This month’s Treasuries selloff looks poised to drive benchmark yields above two per cent for the first time since 2019 as intensifying bets on U.S. Federal Reserve rate hikes send investors rushing for the exit.
The 10-year yield has climbed 37 basis points so far in January to 1.88 per cent on Wednesday -- set for its fastest monthly rise since November 2016. The move picked up its pace this week on growing speculation the Fed will respond to rampant inflation by making its first half-percentage point increase since 2000 in March.
“It’s a done deal that 10-year Treasuries hit two per cent but the selloff is likely to slow for a bit then,” said Damien McColough, head of fixed-income research at Westpac Banking Corp. in Sydney. “Yields will definitely go higher still once the Fed delivers its first hike.”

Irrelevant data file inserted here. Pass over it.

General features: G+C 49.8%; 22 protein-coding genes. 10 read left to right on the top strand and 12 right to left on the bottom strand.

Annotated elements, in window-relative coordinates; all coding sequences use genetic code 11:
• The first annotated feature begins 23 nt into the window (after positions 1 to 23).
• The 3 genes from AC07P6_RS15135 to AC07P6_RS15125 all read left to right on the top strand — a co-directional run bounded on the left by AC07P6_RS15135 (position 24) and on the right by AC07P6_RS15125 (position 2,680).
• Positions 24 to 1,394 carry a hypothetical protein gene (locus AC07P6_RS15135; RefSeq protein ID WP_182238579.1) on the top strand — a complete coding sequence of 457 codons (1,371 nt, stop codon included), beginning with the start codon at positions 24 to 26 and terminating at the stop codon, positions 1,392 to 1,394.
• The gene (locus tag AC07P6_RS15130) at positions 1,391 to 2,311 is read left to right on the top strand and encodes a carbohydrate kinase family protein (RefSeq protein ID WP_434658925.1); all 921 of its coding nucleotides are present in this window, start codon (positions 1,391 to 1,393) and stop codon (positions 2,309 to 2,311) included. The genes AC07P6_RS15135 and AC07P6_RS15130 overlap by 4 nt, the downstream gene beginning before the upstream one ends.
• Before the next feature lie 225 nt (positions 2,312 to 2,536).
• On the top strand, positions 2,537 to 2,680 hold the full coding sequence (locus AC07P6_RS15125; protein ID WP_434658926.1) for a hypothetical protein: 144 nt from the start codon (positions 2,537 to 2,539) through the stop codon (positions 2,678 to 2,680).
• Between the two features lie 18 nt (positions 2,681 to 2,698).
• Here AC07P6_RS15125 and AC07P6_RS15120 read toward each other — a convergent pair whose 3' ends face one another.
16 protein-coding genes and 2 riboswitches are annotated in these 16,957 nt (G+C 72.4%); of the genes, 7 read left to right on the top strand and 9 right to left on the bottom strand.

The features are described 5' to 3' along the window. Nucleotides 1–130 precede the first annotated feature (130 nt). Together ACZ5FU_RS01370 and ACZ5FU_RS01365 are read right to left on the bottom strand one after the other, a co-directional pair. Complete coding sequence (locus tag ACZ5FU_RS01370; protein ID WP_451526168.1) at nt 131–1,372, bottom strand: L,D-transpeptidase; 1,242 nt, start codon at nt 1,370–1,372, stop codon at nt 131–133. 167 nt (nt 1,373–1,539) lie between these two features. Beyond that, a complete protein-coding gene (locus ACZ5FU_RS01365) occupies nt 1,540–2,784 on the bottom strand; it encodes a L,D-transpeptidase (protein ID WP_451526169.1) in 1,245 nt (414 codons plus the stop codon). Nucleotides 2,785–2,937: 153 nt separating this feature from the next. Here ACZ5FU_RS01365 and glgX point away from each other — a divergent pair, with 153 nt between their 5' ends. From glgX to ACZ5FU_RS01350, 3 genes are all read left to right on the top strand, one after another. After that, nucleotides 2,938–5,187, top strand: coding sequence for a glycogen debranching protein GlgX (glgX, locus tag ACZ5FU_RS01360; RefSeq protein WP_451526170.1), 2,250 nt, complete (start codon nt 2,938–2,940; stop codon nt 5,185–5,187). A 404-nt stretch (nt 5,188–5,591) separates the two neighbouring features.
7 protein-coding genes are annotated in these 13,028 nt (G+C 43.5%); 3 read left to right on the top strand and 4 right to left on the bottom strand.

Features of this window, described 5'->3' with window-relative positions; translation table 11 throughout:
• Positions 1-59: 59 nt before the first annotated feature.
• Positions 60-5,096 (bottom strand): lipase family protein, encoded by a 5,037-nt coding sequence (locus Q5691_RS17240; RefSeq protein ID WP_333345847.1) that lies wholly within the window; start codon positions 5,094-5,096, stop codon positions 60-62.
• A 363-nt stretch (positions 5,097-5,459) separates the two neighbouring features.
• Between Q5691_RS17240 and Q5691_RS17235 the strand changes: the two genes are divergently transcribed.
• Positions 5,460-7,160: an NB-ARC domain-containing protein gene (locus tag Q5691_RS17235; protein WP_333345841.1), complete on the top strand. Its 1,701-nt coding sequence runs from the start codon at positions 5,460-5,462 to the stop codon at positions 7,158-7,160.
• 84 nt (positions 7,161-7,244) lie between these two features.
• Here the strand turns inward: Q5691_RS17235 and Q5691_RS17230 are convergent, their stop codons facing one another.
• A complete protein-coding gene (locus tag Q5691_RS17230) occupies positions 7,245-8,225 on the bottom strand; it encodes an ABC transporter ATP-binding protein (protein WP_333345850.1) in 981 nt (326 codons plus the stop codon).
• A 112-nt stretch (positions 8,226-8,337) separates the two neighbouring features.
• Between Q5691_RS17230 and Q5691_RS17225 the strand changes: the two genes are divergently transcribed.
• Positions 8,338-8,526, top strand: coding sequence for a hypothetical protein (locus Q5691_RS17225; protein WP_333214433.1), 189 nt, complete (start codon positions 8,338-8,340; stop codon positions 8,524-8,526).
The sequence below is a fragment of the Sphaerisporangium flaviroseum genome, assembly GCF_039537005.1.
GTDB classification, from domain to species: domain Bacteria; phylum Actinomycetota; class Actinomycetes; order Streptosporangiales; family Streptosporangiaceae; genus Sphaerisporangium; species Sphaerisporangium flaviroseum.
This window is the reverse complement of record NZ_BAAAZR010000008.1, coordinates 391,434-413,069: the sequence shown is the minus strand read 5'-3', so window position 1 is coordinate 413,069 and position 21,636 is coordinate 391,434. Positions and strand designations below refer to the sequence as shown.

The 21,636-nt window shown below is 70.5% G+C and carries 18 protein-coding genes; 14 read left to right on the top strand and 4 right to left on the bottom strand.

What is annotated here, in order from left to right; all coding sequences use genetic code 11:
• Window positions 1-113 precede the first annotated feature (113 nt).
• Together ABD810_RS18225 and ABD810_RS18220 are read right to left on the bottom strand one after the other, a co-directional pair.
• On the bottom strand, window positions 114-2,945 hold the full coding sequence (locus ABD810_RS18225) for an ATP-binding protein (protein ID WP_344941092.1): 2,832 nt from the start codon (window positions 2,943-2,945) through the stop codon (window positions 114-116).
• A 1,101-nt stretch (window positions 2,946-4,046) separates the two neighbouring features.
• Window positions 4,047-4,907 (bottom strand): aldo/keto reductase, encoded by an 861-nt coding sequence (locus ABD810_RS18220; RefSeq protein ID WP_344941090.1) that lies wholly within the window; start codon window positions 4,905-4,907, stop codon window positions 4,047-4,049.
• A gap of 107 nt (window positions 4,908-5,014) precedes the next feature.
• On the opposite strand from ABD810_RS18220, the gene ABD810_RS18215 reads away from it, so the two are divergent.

The jump in Treasury yields is spreading to other markets as investors mull the impact of the Fed tightening faster and further than expected to rein in inflation. Global bonds have come under pressure, the dollar has strengthened and equities have sold off led by high-priced technology shares.
Benchmark U.S. yields are expected to end the year at 2.13 per cent, according to economists surveyed by Bloomberg. Futures markets are pricing in four 25-basis-point hikes in 2022.
“It’s just a guess but I expect the 10 year yield will rise to around 2.5 per cent in the next few months and maybe 2.75 per cent by year end, depending on how quickly the Fed hikes rates,” said Shane Oliver, head of investment strategy at AMP Capital. “The bond market is starting to realize that secular stagnation is over and inflation will stay higher for longer so yields will head higher.”